“There’s nothing wrong with T+2,” said Healey. “We have had automation in execution but not really in the mid and back office. This has to happen eventually, and by taking manual processes out you can reduce risk. The main hurdle is that smaller firms will struggle to meet this. Looking at the mass of other regulatory challenges they are dealing with right now, this is not high on their priority list and many of them may get caught short.”
Those other challenges include Dodd-Frank and Basel III, which are designed to increase transparency in the equities and OTC derivatives markets and to force large banks to set aside more capital, as well as to make bilateral derivatives trades more expensive and to encourage more trading activity on exchange. The rules come with trade reporting obligations as well as the need to connect to new trading venues such as swap execution facilities for derivatives and CCPs for clearing.
Other preparations would also need to be made for T+2. In Australia, the ASX produced a checklist of factors that need to be in place for T+2. These included achieving higher rates of same day trade affirmation, improving matching and settlement efficiency, accelerated clearance of retail funds, managing the potential for increased settlement failure through changing the settlement batch cut off time or the introduction of alternative mechanisms for dealing with late settlements, and the sequencing of any potential Australian T+2 implementation with European or other major markets.
On this last point, the ASX was in touch with the same sentiment behind the DTCC white paper, which also cited moves towards T+2 settlement in Europe and Asia.
In Europe, most countries are due to move to T+2 in January 2015. There are some exceptions, but these are largely countries that are either already on T+2 or are moving ahead of time. Germany has already been using T+2 for a number of years, while France, Belgium and the Netherlands are moving in October this year. In Russia, the Moscow Exchange moved from T+0 settlement to T+2 over the summer of 2013, bringing one of the most significant BRIC markets into line with the emerging international standard.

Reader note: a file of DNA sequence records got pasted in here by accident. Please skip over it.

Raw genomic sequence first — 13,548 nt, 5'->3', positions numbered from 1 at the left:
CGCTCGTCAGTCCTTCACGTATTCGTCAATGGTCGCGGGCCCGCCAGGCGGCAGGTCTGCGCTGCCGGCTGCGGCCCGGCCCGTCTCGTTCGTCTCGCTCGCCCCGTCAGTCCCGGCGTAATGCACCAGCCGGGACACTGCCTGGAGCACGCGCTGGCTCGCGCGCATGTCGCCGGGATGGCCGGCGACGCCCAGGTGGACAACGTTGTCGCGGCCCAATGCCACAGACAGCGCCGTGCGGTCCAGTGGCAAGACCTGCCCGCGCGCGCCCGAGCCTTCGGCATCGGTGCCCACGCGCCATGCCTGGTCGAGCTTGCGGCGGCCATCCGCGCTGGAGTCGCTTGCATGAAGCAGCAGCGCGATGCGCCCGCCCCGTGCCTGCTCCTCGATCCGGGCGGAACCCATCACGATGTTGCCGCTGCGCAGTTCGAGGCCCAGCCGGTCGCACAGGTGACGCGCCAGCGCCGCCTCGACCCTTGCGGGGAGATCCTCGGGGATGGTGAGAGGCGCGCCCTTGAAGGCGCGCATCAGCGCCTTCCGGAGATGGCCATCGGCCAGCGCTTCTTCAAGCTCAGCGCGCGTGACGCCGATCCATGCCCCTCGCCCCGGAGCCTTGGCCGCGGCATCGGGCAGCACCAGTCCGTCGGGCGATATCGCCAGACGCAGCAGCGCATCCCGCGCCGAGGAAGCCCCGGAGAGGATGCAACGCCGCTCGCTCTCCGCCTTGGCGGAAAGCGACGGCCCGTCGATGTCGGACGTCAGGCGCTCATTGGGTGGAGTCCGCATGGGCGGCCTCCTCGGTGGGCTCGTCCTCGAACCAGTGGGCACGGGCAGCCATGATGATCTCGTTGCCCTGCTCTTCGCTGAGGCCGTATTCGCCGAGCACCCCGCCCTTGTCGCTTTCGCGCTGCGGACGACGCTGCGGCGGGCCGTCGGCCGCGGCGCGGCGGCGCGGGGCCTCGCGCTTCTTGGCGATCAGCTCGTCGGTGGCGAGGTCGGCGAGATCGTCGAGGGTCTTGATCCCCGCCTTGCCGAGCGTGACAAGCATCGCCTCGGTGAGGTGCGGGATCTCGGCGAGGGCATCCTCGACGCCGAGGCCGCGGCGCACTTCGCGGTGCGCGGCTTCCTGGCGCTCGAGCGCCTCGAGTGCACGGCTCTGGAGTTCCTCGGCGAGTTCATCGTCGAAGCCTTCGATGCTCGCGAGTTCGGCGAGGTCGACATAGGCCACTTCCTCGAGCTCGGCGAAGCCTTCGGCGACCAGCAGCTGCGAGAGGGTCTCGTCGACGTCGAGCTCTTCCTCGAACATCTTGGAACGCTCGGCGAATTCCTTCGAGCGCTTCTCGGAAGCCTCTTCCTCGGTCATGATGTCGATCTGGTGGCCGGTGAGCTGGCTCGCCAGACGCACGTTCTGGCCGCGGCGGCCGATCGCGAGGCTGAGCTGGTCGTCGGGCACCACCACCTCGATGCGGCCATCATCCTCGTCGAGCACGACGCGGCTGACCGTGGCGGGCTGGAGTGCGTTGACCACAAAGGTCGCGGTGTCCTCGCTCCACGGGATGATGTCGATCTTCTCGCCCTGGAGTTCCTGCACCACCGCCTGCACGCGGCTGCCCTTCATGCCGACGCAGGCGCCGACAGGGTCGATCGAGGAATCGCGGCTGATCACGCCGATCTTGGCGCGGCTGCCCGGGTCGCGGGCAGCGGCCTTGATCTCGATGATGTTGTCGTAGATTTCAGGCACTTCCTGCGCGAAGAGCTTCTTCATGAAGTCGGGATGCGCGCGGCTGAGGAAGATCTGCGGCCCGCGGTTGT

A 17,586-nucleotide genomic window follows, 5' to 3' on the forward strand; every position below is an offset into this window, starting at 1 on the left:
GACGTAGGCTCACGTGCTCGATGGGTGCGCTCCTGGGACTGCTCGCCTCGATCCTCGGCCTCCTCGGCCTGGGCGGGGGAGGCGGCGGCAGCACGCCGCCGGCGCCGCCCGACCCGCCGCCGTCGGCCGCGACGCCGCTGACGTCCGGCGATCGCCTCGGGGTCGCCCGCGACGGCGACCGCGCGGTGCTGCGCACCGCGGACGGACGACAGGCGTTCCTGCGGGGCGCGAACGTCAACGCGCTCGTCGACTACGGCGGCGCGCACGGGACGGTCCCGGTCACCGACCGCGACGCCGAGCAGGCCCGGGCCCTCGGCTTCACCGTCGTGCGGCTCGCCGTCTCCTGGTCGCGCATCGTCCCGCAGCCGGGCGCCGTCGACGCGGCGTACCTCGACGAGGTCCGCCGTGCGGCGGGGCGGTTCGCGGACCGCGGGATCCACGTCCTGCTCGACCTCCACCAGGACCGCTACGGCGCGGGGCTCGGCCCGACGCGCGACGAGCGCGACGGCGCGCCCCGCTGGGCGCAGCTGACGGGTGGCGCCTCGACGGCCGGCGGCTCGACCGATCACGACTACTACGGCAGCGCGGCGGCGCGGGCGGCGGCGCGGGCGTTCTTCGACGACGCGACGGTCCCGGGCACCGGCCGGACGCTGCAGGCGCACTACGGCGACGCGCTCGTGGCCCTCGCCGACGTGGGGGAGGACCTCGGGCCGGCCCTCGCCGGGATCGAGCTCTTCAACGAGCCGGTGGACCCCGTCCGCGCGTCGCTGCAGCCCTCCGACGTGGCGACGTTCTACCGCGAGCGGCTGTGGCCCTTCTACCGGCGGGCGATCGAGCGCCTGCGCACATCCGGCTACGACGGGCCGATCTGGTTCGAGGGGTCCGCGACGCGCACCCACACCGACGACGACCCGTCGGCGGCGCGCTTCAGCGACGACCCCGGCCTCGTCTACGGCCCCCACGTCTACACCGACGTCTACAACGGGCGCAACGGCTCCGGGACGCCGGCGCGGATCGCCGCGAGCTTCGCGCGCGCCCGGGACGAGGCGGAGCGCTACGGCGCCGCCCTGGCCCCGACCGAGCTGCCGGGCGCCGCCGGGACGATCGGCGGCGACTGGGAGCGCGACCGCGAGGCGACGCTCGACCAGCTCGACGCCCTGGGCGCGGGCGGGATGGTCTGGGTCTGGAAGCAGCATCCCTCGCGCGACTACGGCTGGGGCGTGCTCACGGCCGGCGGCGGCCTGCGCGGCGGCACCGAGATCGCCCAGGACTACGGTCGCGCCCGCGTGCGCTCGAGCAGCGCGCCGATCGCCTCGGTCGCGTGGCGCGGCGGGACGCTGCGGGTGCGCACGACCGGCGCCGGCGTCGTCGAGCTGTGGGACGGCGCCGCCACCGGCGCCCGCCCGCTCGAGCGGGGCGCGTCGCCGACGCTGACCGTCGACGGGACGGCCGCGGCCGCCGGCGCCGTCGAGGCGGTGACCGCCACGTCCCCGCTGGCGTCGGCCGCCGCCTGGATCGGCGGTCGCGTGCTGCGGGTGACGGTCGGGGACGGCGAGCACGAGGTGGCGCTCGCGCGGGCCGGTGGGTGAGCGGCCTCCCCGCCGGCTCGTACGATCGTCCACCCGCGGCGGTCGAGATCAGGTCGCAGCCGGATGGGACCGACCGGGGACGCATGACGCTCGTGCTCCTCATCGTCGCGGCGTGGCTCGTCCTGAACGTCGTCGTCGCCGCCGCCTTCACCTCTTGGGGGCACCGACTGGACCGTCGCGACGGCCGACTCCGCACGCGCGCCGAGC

In the UK, T+2 settlement will be introduced in 2015 under the Central Securities Depositories Regulation, which will create a common regulatory framework for securities settlement across the European Union. The CSDR mandates the introduction of a shorter, harmonised, T+2 settlement cycle across all 28 member states.
The DTCC also noted that much of Asia is already on a settlement cycle shorter than T+3. Hong Kong settles its securities on a T+2 basis, while Singapore is planning to move to T+2 by 2016. Japan is still T+3, but has also been considering a move to T+2 since 2011. Meanwhile the ASX launched a consultation on shortening the settlement cycle from T+3 to T+2 during February and April 2014, with a view to implement the change early in 2016. The possibility of aligning settlement cycles across geographies could help harmonisation, which would mean global funds would be better placed to manage cash flows, reducing and simplifying financing needs, according to the DTCC.
“After a comprehensive assessment of the potential impact on market participants, it’s clear that time equals risk,” said Michael Bodson, president and chief executive at the DTCC. “A shortened settlement cycle will substantially reduce risk across the industry and for underlying investors. As the industry is focused on mitigating operational and systemic risk and protecting the integrity of the US financial system, DTCC supports this critical step that will create greater certainty, safety and soundness in the capital markets.”
Proposals are still at an early stage, and there is not yet any confirmed timeline for the proposed change to T+2. The DTCC is currently seeking to set up an Industry Steering Committee for T+2, which would consult with the industry and begin to work out a date for the new shorter settlement cycle to be implemented. Assuming the plan proceeds without any significant obstacles, the DTCC expects the US to adopt T+2 later than Europe, which will move to T+2 in January 2015.